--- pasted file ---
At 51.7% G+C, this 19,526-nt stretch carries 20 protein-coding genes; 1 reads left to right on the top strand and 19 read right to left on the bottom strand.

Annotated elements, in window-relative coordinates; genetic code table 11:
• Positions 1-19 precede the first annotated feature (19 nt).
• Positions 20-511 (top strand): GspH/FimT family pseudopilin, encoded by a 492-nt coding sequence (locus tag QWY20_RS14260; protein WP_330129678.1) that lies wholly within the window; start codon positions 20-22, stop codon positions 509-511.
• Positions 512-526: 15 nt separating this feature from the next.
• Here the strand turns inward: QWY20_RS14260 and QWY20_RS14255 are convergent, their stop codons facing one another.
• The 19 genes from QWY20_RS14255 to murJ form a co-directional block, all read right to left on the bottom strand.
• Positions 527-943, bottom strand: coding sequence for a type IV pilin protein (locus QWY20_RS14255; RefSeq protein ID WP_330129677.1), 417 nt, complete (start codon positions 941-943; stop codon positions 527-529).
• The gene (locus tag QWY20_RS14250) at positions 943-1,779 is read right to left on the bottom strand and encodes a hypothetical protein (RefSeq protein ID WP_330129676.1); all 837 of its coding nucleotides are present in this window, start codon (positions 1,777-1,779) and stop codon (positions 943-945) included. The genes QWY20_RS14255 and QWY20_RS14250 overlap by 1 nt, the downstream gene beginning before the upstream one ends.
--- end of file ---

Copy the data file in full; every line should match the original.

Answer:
At 51.7% G+C, this 19,526-nt stretch carries 20 protein-coding genes; 1 reads left to right on the top strand and 19 read right to left on the bottom strand.

Annotated elements, in window-relative coordinates; genetic code table 11:
• Positions 1-19 precede the first annotated feature (19 nt).
• Positions 20-511 (top strand): GspH/FimT family pseudopilin, encoded by a 492-nt coding sequence (locus tag QWY20_RS14260; protein WP_330129678.1) that lies wholly within the window; start codon positions 20-22, stop codon positions 509-511.
• Positions 512-526: 15 nt separating this feature from the next.
• Here the strand turns inward: QWY20_RS14260 and QWY20_RS14255 are convergent, their stop codons facing one another.
• The 19 genes from QWY20_RS14255 to murJ form a co-directional block, all read right to left on the bottom strand.
• Positions 527-943, bottom strand: coding sequence for a type IV pilin protein (locus QWY20_RS14255; RefSeq protein ID WP_330129677.1), 417 nt, complete (start codon positions 941-943; stop codon positions 527-529).
• The gene (locus tag QWY20_RS14250) at positions 943-1,779 is read right to left on the bottom strand and encodes a hypothetical protein (RefSeq protein ID WP_330129676.1); all 837 of its coding nucleotides are present in this window, start codon (positions 1,777-1,779) and stop codon (positions 943-945) included. The genes QWY20_RS14255 and QWY20_RS14250 overlap by 1 nt, the downstream gene beginning before the upstream one ends.